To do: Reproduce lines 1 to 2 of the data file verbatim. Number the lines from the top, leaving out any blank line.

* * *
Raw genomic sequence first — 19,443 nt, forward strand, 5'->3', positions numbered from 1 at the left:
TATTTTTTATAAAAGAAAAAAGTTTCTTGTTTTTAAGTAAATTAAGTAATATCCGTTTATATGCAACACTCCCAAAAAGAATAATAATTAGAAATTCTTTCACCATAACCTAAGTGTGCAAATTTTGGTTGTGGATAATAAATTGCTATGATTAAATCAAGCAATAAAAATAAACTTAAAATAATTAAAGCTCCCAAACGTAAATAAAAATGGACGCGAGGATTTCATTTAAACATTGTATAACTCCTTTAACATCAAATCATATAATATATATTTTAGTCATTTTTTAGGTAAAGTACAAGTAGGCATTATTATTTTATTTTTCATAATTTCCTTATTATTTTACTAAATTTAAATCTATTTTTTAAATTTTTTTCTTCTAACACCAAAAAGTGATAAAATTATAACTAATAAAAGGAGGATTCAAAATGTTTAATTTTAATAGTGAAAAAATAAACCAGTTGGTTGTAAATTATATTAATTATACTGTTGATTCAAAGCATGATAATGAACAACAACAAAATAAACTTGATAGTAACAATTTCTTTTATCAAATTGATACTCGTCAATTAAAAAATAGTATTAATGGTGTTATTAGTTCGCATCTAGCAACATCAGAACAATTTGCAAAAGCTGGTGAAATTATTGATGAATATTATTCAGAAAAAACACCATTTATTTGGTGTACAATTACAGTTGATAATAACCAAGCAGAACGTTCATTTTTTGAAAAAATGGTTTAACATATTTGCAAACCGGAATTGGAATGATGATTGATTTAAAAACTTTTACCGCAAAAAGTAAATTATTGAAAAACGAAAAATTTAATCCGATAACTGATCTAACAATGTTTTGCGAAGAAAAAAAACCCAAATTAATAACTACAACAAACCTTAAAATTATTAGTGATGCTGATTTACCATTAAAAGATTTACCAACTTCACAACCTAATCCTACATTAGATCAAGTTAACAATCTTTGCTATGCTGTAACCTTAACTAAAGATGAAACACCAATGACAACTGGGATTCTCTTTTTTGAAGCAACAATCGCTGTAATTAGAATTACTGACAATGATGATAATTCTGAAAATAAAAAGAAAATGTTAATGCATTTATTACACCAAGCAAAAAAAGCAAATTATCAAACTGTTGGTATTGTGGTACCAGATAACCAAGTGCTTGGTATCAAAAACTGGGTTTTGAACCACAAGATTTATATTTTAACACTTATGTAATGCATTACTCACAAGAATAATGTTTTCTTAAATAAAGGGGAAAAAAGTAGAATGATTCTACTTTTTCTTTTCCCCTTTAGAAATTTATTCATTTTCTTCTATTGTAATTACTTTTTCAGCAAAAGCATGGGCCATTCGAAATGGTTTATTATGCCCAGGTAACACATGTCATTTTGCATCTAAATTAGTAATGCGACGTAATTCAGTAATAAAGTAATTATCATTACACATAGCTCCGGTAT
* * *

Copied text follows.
Raw genomic sequence first — 19,443 nt, forward strand, 5'->3', positions numbered from 1 at the left:
TATTTTTTATAAAAGAAAAAAGTTTCTTGTTTTTAAGTAAATTAAGTAATATCCGTTTATATGCAACACTCCCAAAAAGAATAATAATTAGAAATTCTTTCACCATAACCTAAGTGTGCAAATTTTGGTTGTGGATAATAAATTGCTATGATTAAATCAAGCAATAAAAATAAACTTAAAATAATTAAAGCTCCCAAACGTAAATAAAAATGGACGCGAGGATTTCATTTAAACATTGTATAACTCCTTTAACATCAAATCATATAATATATATTTTAGTCATTTTTTAGGTAAAGTACAAGTAGGCATTATTATTTTATTTTTCATAATTTCCTTATTATTTTACTAAATTTAAATCTATTTTTTAAATTTTTTTCTTCTAACACCAAAAAGTGATAAAATTATAACTAATAAAAGGAGGATTCAAAATGTTTAATTTTAATAGTGAAAAAATAAACCAGTTGGTTGTAAATTATATTAATTATACTGTTGATTCAAAGCATGATAATGAACAACAACAAAATAAACTTGATAGTAACAATTTCTTTTATCAAATTGATACTCGTCAATTAAAAAATAGTATTAATGGTGTTATTAGTTCGCATCTAGCAACATCAGAACAATTTGCAAAAGCTGGTGAAATTATTGATGAATATTATTCAGAAAAAACACCATTTATTTGGTGTACAATTACAGTTGATAATAACCAAGCAGAACGTTCATTTTTTGAAAAAATGGTTTAACATATTTGCAAACCGGAATTGGAATGATGATTGATTTAAAAACTTTTACCGCAAAAAGTAAATTATTGAAAAACGAAAAATTTAATCCGATAACTGATCTAACAATGTTTTGCGAAGAAAAAAAACCCAAATTAATAACTACAACAAACCTTAAAATTATTAGTGATGCTGATTTACCATTAAAAGATTTACCAACTTCACAACCTAATCCTACATTAGATCAAGTTAACAATCTTTGCTATGCTGTAACCTTAACTAAAGATGAAACACCAATGACAACTGGGATTCTCTTTTTTGAAGCAACAATCGCTGTAATTAGAATTACTGACAATGATGATAATTCTGAAAATAAAAAGAAAATGTTAATGCATTTATTACACCAAGCAAAAAAAGCAAATTATCAAACTGTTGGTATTGTGGTACCAGATAACCAAGTGCTTGGTATCAAAAACTGGGTTTTGAACCACAAGATTTATATTTTAACACTTATGTAATGCATTACTCACAAGAATAATGTTTTCTTAAATAAAGGGGAAAAAAGTAGAATGATTCTACTTTTTCTTTTCCCCTTTAGAAATTTATTCATTTTCTTCTATTGTAATTACTTTTTCAGCAAAAGCATGGGCCATTCGAAATGGTTTATTATGCCCAGGTAACACATGTCATTTTGCATCTAAATTAGTAATGCGACGTAATTCAGTAATAAAGTAATTATCATTACACATAGCTCCGGTAT